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The Amish people are unique and special. Read about their lives and how they make quilts.
All Articles:

The Distinctions Found in Amish Quilts (part 1)

The Distinctions Found in Amish Quilts (part 2)

Choosing to Become Amish (part 1)

Choosing to Become Amish (part 2)

Amish Cedar Chests and What They Hold (part 1)

Amish Cedar Chests and What They Hold (part 2)

The Difference Between Amish Quilts and Other Quilts (part 1)

The Difference Between Amish Quilts and Other Quilts (part 2)

The Steps in Making an Amish Quilt (part 1)

The Steps in Making an Amish Quilt (part 2)

The Difference Between Amish Quilts and Other Quilts (part 1)

 

When you talk about quilts, there are so many different types, styles, and techniques that it can be somewhat confusing to figure out the differences between Amish quilts and the many other kinds of quilts. While each style has its own unique characteristics, knowing how to identify each type of quilting style will make it that much easier for you to distinguish Amish quilts from all the other kinds of quilts out there.

 

One of the first styles of quilts that were introduced to the early settlers of the United States was the whole-cloth quilt. In fact, most quilts, including Amish quilts, originated from the whole-cloth style of quilting. Whole-cloths consist of a single large piece of fabric of one color, rather than piecing together multiple fabrics of multiple colors. Whole-cloth quilt designs are intricately stitched into the piece of fabric with needle and thread. While this may sound simple, it actually takes a very skilled sewer to create these beautiful patterns. Whole-cloth quilts are generally made from bold, dark colors and the stitching patterns can include floral designs, feathers, people, animals, buildings, ships, or geometric shapes.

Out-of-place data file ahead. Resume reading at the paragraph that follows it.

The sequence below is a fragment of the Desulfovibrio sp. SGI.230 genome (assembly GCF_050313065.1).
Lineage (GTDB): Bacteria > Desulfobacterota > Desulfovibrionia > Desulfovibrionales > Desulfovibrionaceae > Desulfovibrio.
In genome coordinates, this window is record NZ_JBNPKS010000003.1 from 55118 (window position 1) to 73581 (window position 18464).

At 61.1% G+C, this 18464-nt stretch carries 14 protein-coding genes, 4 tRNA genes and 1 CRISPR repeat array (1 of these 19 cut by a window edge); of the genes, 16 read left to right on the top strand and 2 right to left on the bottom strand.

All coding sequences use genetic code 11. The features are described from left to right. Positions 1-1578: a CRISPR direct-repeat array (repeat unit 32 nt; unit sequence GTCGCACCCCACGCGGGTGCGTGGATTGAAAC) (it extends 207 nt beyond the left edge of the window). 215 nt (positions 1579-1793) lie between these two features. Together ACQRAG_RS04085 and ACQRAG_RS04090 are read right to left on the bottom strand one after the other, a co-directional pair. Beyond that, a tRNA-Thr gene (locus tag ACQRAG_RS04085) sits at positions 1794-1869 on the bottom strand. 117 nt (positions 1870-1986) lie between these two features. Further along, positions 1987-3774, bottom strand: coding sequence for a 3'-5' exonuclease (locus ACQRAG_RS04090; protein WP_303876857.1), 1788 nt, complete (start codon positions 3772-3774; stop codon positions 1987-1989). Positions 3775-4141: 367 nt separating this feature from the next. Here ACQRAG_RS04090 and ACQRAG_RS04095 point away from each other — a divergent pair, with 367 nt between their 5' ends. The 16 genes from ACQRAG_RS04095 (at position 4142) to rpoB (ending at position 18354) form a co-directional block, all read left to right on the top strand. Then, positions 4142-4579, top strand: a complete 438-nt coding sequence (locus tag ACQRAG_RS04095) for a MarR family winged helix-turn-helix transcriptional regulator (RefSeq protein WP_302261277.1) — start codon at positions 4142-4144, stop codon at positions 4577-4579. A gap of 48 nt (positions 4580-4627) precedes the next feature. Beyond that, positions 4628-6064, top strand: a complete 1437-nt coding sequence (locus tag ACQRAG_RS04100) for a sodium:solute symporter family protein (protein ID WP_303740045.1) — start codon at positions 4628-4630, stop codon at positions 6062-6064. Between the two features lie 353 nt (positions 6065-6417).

Another popular quilting style is the chintz appliqué quilt, also called a broderie perse quilt or Persian embroidery quilt. Chintz quilts use brightly colored pieces of fabric that are cut out into flowers or other designs and are then stitched on top of a quilted piece of whole-cloth. Chintz quilts will usually have a single ornate floral design stitched into the middle of the quilt or multiple designs stitched around the border of the quilt. These are not pieced quilts, like Amish quilts, because the pieces of fabric are attached to the top of the quilt rather than as a part of the original quilted top sheet. However, chintz quilts evolved over the years and many of them were pieced together with multiple repeating squares using these multi-colored floral patterns.

 

Medallion quilts are pieced together using multiple pieces of colored or patterned fabrics, but they are quite different from the typical quilts that are popular today. Medallion quilts start out with a central block design in the middle of the quilt and then the rest of the quilt consists of ever-increasing borders that surround the central design. These quilts are usually put together using symmetrical rectangular strips that radiate out toward the edges, but can also include uneven pieces of fabric, appliqué designs, solid fabrics, or patterned fabrics. The focal point of the medallion quilt is always on the central design in the middle square of the quilt. This central design eventually developed into what is now most commonly known as pieced quilting. The popular star block pattern was made from multiple pieces of fabrics and put together in a more complicated geometric design. This style became more and more popular with quilters and was eventually adopted by Amish quilters for their original designs.


The Difference Between Amish Quilts and Other Quilts (part 2)




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